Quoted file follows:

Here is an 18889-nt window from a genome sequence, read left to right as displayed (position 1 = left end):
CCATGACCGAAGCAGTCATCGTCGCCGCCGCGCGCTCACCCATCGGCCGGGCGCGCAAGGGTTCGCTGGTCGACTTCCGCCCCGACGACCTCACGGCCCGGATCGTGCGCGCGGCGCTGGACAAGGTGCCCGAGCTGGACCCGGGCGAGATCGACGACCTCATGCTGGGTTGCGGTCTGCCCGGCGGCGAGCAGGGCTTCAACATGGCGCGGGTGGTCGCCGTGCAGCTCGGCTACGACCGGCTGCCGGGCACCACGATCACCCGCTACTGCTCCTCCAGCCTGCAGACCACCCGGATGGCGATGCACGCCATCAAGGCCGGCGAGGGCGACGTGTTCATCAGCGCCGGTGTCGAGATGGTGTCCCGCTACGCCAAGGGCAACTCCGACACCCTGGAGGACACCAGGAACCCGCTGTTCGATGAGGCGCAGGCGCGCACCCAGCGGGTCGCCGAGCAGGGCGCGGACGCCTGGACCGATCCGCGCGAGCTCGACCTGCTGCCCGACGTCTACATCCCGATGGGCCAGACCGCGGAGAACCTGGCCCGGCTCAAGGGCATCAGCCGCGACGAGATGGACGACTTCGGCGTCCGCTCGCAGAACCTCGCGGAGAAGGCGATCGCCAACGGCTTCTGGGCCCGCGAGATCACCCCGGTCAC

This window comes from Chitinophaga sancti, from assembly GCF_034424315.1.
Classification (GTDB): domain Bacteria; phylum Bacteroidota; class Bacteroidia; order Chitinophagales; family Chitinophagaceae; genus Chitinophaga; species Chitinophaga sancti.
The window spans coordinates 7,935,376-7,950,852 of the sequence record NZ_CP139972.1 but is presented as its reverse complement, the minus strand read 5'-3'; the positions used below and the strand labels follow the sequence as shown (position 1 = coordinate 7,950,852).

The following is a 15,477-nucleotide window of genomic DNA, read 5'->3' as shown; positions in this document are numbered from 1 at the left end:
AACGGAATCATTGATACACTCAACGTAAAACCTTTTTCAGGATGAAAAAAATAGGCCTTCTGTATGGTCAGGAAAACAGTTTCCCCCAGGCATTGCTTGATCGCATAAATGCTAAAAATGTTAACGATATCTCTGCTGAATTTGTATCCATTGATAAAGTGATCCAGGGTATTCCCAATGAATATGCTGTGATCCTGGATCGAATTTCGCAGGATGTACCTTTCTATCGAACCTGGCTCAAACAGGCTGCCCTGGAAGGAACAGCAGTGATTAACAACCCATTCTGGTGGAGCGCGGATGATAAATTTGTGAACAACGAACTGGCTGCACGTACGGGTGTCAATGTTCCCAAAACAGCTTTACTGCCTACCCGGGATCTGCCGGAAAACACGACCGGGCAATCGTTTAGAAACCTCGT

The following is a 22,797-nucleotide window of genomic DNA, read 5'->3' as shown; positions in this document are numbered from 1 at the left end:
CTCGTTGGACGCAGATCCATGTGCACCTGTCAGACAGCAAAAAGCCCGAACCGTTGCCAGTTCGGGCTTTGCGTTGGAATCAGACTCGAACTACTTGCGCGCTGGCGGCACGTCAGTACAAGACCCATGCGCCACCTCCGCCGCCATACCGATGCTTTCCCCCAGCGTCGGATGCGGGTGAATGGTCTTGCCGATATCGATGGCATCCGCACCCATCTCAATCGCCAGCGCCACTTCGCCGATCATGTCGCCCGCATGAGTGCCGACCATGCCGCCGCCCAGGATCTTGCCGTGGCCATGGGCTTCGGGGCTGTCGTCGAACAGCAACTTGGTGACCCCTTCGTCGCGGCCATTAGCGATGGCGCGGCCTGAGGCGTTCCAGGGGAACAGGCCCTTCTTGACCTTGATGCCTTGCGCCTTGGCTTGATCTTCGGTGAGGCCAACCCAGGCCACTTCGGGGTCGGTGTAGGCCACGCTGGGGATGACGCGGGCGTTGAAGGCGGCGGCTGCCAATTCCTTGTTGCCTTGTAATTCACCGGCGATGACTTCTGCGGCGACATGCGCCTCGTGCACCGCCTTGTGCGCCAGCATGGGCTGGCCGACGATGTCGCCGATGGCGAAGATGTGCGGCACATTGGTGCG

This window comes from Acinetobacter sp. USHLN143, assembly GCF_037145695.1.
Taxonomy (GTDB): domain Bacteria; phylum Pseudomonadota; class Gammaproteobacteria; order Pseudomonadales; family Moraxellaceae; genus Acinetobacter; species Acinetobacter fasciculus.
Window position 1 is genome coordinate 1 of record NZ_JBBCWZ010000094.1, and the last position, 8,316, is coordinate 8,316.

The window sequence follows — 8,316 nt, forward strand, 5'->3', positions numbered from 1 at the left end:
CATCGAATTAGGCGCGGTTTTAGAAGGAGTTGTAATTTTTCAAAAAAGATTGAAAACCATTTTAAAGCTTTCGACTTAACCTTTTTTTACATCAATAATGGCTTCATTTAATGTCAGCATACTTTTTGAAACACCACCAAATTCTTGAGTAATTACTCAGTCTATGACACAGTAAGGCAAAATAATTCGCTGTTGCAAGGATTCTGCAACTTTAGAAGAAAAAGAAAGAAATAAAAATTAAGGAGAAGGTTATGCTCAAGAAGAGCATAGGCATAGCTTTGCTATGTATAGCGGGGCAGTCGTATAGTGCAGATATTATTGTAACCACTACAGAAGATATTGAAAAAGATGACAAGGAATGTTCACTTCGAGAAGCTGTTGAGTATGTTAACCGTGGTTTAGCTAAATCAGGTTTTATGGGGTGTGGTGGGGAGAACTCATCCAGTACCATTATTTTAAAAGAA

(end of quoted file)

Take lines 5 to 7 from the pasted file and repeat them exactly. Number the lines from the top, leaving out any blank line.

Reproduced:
The window spans coordinates 7,935,376-7,950,852 of the sequence record NZ_CP139972.1 but is presented as its reverse complement, the minus strand read 5'-3'; the positions used below and the strand labels follow the sequence as shown (position 1 = coordinate 7,950,852).

The following is a 15,477-nucleotide window of genomic DNA, read 5'->3' as shown; positions in this document are numbered from 1 at the left end:
AACGGAATCATTGATACACTCAACGTAAAACCTTTTTCAGGATGAAAAAAATAGGCCTTCTGTATGGTCAGGAAAACAGTTTCCCCCAGGCATTGCTTGATCGCATAAATGCTAAAAATGTTAACGATATCTCTGCTGAATTTGTATCCATTGATAAAGTGATCCAGGGTATTCCCAATGAATATGCTGTGATCCTGGATCGAATTTCGCAGGATGTACCTTTCTATCGAACCTGGCTCAAACAGGCTGCCCTGGAAGGAACAGCAGTGATTAACAACCCATTCTGGTGGAGCGCGGATGATAAATTTGTGAACAACGAACTGGCTGCACGTACGGGTGTCAATGTTCCCAAAACAGCTTTACTGCCTACCCGGGATCTGCCGGAAAACACGACCGGGCAATCGTTTAGAAACCTCGT